As we approach 2021, many of us are probably pleased to leave last year behind. Although there may still be tough times ahead, it’s a good idea to start planning for the future. And that may involve making a New Year’s resolution.
Saving money is one of the most popular resolutions. But less than a quarter (24%) of us keep all our self-promises for 12 months, according to research by YouGov.
We know sticking to resolutions can be hard. That’s why we’ve put together the top new year money saving challenges we could find.
Completing a challenge can be a resolution in itself, or it can support a larger goal, such as reaching a house deposit. So whether you’re planning to save a small amount of money, looking to boost your emergency fund, or preparing for a big life milestone, these great ideas could be the perfect tasks to take on.
For more useful guides and resources on making the most of your money visit our MoneySure page.
Possibly one of the most famous money challenges, the 365 day challenge involves saving a certain amount each day. You’ll typically start on the 1st of January and complete the challenge at the end of December. But don’t use starting late as an excuse — you can begin any time you like.
The easiest way to do this is to transfer a set amount of money each day into an online savings account — as long as your bank won’t charge you any fees for doing so.
You can also carry out this challenge with physical money. But given that we’re currently living in a largely cashless society, it may be harder to get hold of coins or notes to keep putting in your piggy bank.
How much you’ll save depends on the type of 365 day saving money challenge you choose. These popular options can help you save between £365 to £1,456.
For other helpful ideas, visit our tips on how to stick to a budget.
With this challenge, you save weekly rather than daily. And this amount goes up incrementally.
Essentially, you save £1 for each week you are on in the year. So for week one = £1 and week 52 = £52.
Like the larger daily challenges, this will require other savings efforts as you’ll be putting some large sums of money into your savings pot by the end. But this method remains popular as it eases you into it by starting with a small amount of money. Getting started can be difficult — particularly in January — so these small amounts make it more achievable. But, once again, December will be expensive.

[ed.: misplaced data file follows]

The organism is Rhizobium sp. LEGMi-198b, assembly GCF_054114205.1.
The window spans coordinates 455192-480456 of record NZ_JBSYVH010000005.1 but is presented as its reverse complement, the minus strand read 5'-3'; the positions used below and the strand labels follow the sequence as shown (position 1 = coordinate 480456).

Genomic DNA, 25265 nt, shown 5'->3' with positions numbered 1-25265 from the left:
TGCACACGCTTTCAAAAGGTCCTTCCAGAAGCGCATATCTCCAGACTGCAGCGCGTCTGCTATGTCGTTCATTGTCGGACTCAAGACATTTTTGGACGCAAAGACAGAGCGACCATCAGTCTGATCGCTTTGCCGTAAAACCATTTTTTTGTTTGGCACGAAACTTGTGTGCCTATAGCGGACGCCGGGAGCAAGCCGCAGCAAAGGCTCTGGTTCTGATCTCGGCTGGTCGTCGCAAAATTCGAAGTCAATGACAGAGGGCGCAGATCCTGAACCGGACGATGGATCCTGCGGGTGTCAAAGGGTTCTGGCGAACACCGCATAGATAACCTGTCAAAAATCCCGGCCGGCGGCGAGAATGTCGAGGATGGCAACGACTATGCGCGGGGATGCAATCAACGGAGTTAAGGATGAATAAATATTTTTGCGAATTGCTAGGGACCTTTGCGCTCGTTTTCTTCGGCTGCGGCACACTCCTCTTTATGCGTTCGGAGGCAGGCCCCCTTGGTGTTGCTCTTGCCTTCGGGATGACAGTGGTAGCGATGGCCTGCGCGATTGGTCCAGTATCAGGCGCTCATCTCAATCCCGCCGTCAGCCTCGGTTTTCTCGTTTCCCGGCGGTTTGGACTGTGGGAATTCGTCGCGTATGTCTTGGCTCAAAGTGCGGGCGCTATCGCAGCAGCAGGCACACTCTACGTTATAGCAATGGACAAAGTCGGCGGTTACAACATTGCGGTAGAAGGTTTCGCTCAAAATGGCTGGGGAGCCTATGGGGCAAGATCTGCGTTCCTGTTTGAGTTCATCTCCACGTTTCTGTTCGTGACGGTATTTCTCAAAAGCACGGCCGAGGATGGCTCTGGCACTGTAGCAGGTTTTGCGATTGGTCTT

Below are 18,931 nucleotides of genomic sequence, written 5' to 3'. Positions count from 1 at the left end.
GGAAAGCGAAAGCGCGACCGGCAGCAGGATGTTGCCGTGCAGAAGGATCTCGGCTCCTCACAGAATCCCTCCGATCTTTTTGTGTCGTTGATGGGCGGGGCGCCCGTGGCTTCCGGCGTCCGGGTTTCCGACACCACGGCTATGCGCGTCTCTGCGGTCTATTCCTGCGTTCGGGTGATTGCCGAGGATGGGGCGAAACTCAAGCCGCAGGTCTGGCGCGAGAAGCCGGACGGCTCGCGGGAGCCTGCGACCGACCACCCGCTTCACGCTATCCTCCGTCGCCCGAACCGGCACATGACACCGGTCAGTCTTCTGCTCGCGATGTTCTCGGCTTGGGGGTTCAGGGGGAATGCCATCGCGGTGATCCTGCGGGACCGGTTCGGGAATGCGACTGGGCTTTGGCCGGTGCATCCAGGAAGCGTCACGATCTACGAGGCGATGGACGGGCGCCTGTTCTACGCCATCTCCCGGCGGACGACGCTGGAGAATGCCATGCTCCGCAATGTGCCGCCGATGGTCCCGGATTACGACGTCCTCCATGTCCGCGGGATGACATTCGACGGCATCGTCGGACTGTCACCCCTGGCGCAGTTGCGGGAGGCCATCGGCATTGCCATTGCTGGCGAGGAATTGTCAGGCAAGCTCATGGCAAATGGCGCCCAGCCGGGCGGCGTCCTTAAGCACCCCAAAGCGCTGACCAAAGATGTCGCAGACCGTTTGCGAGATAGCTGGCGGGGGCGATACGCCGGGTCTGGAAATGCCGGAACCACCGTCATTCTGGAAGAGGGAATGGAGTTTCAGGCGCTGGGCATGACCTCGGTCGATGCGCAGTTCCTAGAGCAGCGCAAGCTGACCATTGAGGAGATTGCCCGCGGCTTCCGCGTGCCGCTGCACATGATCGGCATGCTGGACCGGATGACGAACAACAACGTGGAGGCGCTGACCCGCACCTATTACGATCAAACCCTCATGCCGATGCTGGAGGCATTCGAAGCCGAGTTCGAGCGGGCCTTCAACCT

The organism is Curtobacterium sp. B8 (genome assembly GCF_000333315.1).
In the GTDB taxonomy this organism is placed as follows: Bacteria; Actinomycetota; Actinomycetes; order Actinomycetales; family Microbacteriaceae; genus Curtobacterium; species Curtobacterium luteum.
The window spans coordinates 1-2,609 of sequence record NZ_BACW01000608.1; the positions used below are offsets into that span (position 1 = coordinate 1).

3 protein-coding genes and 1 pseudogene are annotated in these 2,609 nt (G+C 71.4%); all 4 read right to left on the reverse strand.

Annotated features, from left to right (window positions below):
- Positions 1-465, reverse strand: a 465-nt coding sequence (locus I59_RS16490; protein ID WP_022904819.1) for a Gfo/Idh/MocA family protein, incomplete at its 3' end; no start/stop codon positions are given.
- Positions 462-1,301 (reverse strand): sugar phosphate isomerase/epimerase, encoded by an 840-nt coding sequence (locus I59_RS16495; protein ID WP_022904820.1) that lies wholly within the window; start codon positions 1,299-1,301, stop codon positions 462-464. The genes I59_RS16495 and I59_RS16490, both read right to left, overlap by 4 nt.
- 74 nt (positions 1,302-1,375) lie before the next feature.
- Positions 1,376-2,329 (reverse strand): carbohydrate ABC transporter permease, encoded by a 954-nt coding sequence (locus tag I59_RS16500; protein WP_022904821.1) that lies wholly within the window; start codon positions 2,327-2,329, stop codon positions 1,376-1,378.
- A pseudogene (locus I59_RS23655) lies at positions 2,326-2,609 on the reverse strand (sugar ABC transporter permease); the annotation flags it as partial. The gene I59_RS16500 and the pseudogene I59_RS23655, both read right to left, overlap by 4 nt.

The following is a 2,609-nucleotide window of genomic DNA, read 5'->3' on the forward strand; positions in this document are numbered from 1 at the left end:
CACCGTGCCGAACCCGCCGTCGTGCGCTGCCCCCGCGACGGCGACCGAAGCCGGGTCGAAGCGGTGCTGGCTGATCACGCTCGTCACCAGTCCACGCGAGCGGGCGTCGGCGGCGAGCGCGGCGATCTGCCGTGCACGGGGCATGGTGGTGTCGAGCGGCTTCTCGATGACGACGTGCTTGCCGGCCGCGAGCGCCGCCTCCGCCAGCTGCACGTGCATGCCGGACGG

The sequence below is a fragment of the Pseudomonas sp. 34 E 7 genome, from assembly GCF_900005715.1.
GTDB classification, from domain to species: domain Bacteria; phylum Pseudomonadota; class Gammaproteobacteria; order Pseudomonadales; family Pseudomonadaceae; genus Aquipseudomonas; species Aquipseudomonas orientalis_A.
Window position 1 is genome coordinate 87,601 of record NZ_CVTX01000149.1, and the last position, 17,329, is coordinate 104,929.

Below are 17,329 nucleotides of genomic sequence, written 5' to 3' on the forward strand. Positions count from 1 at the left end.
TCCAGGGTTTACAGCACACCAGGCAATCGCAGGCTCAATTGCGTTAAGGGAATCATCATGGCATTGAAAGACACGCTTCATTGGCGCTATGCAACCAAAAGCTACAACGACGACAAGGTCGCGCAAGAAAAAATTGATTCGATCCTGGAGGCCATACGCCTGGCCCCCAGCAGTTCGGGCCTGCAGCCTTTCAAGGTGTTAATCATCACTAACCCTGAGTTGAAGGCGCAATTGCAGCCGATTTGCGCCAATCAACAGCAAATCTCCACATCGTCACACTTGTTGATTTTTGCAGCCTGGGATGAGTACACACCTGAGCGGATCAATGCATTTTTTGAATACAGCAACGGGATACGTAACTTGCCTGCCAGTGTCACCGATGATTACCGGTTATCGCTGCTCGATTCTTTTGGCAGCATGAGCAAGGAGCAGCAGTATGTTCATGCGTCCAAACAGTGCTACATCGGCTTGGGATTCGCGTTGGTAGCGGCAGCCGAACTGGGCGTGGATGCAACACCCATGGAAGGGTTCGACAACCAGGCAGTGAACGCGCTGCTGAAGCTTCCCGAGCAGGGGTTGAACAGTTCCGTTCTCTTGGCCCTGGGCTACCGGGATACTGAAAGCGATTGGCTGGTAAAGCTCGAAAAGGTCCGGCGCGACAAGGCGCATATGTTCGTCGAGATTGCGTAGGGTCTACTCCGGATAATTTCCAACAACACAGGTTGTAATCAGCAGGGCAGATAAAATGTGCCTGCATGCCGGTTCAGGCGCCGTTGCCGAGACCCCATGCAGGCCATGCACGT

This adaption of the 52 week challenge is ideal for people who get paid fortnightly.
As you can see, the end saving outcome is the same but how it works is a little more complicated.
The idea is that you start on week two and save £3 (so that’s the £1 from week one, and the £2 from week two), and then in week four, you’ll save £7 (week three and four). This may make it harder to follow, but it can help spread out your savings.
If you do choose this method, keep a log so that you don’t waste time constantly working out how much you’ll need to transfer and when. You need to be able to understand and follow your savings challenge with confidence; otherwise, it can be too easy to give up out of confusion.
The fiver challenge is by far the most ambitious we’ve included.
Given the circumstances, it may be a little tricky. But if you’re saving for a milestone, you may need this method to boost your bank account’s funds. To make this challenge easier, you can take it on with a partner — a particularly good idea if you’re saving together for a mortgage deposit, wedding, car, or another big purchase.
This challenge works the same as the 52 week challenge, but you go up in multiples of £5 rather than £1. So week one = £5, week two = £10, all the way up to week 52 at £260.
Alternatively, if you’re not in the position to save these bigger amounts, you could save £5 every week instead. With that, you’d save £260.
There are no rules for saving challenges. You can alter any challenge to suit you. Anything that will increase the chance of you sticking it out is a good thing.
One alternative method is the reverse 52 week challenge. This involves starting by saving the larger amount and then work your way down. This can be motivating as the challenge gets more comfortable as you go.
Another unique idea is a weather challenge. With this, you save the amount of the highest temperature in that week. So if the hottest day reached 15°C, you’d save £15 that week.
You can create challenges based on anything that motivates you — your lucky number, how many goals a football team scores, a randomly generated amount. Anything at all.
Remember you don’t have to start your savings challenge in January. With Christmas spending and the start of a new year, sometimes it can be difficult to put aside money into your savings.
Whether you want to save a bit more as your circumstances have changed or you want to make the most of the money you’re no longer spending – why not get creative? You can adjust the challenges to best suit you and your finances.
If you’re unsure, it’s a good idea to create a budget plan. This will help you to assess your finances so you can choose a savings challenge based on how much you can afford each month. Visit our guide on tips for sticking to a budget to help you get started in 2021.
If you’re looking for other savings ideas, we’ve put together some useful guides and resources to help you manage your money. Find out more here.